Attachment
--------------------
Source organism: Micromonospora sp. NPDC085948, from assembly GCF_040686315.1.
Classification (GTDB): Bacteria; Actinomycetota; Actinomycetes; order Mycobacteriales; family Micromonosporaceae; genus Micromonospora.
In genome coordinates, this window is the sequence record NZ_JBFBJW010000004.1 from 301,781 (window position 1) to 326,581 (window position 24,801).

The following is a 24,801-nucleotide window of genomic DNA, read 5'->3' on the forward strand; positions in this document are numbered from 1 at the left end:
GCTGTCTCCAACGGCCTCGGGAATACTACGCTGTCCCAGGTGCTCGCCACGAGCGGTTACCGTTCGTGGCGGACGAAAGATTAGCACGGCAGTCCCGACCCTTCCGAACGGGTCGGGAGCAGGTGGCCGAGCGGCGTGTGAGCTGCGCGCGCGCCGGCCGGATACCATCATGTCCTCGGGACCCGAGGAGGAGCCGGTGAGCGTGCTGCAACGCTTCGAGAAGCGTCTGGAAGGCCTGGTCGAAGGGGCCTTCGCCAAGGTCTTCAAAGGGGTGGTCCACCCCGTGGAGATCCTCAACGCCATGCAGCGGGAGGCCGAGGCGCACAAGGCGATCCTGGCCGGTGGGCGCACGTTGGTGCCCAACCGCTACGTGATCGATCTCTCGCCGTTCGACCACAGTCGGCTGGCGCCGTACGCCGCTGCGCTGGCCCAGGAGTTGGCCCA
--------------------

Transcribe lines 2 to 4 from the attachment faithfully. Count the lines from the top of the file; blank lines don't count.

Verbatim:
Classification (GTDB): Bacteria; Actinomycetota; Actinomycetes; order Mycobacteriales; family Micromonosporaceae; genus Micromonospora.
In genome coordinates, this window is the sequence record NZ_JBFBJW010000004.1 from 301,781 (window position 1) to 326,581 (window position 24,801).

The following is a 24,801-nucleotide window of genomic DNA, read 5'->3' on the forward strand; positions in this document are numbered from 1 at the left end: